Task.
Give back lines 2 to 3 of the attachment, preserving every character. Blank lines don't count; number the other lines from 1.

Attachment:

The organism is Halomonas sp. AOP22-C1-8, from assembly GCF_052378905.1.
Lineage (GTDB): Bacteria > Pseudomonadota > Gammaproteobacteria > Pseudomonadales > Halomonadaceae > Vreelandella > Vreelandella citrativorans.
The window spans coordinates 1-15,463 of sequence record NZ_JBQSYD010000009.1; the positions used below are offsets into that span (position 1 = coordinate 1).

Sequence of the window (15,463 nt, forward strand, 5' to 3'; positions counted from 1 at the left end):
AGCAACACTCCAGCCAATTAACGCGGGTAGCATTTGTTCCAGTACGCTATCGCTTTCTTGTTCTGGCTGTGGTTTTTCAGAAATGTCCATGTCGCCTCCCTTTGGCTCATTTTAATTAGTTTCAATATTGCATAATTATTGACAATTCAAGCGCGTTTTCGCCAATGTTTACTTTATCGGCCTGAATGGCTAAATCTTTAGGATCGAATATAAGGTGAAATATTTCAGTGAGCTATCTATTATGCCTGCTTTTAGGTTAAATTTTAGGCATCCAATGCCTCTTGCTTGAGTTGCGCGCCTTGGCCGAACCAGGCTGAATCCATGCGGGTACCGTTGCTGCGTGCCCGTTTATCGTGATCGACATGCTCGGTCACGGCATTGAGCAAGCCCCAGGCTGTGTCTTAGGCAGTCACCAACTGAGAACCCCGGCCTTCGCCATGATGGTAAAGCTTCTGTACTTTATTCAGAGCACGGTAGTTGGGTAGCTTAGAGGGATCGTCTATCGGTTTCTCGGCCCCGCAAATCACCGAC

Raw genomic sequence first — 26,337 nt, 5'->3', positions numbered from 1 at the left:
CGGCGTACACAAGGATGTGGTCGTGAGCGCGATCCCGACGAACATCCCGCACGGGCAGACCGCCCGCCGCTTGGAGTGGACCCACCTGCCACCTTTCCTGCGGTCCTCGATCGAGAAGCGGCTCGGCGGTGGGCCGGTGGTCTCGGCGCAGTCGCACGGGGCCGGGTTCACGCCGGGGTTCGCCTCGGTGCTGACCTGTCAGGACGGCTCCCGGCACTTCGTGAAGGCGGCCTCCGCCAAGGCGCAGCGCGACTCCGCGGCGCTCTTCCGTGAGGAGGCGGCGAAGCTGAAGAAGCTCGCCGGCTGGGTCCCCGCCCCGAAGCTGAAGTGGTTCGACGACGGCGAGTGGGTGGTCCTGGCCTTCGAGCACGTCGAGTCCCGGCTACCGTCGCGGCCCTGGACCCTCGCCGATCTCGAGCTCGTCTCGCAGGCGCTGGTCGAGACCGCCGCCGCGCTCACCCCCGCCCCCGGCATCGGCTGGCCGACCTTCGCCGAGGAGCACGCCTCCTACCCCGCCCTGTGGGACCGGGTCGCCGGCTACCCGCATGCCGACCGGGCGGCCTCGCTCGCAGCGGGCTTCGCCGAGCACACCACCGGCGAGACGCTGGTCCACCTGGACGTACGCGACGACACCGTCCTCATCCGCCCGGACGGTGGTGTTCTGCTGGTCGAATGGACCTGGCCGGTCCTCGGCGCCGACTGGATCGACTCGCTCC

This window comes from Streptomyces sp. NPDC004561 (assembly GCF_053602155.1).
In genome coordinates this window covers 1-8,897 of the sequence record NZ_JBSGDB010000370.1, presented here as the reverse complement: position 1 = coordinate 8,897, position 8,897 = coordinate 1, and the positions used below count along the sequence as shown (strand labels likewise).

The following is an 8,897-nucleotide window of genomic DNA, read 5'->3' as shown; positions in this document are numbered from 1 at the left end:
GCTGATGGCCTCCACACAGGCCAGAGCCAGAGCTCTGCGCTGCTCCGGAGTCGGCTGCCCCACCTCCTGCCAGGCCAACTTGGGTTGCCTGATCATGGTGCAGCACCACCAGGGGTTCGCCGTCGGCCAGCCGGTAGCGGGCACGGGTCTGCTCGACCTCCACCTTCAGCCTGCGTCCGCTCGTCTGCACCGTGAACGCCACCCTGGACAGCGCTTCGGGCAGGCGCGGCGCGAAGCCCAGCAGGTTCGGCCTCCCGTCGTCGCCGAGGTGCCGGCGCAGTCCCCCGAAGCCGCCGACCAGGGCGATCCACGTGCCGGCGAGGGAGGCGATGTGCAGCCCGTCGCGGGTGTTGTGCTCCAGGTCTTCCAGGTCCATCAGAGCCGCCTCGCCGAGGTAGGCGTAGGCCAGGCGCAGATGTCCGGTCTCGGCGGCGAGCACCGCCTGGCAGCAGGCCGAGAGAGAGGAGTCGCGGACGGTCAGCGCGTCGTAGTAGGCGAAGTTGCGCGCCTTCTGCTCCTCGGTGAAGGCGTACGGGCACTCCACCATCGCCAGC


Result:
Lineage (GTDB): Bacteria > Pseudomonadota > Gammaproteobacteria > Pseudomonadales > Halomonadaceae > Vreelandella > Vreelandella citrativorans.
The window spans coordinates 1-15,463 of sequence record NZ_JBQSYD010000009.1; the positions used below are offsets into that span (position 1 = coordinate 1).